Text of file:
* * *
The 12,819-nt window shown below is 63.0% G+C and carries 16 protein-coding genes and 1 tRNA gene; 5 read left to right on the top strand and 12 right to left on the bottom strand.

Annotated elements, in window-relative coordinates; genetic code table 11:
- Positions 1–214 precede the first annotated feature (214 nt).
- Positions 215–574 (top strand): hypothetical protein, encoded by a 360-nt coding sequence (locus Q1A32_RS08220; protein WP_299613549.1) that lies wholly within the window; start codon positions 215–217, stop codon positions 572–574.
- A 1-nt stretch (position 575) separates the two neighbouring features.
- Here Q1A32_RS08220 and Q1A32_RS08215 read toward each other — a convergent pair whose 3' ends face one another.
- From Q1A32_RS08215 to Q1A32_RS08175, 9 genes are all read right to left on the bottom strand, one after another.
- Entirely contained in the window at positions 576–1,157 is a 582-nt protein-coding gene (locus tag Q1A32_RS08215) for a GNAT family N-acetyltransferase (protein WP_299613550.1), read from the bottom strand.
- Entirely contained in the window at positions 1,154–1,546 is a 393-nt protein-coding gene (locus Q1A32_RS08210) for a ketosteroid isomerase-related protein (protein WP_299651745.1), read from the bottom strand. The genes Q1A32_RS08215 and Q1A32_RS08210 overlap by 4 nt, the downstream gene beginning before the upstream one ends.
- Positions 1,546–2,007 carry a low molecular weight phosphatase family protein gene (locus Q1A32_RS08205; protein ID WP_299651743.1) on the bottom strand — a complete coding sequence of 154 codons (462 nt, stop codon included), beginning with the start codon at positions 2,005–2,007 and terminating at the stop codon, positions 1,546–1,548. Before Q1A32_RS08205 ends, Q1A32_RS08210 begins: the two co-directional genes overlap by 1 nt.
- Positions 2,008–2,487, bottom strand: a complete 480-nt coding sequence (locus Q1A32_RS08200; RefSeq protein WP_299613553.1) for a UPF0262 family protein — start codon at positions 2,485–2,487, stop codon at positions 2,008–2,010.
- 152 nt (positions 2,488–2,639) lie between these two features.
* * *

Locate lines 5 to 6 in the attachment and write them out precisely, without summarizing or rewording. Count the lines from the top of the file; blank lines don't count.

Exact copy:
- A 1-nt stretch (position 575) separates the two neighbouring features.
- Here Q1A32_RS08220 and Q1A32_RS08215 read toward each other — a convergent pair whose 3' ends face one another.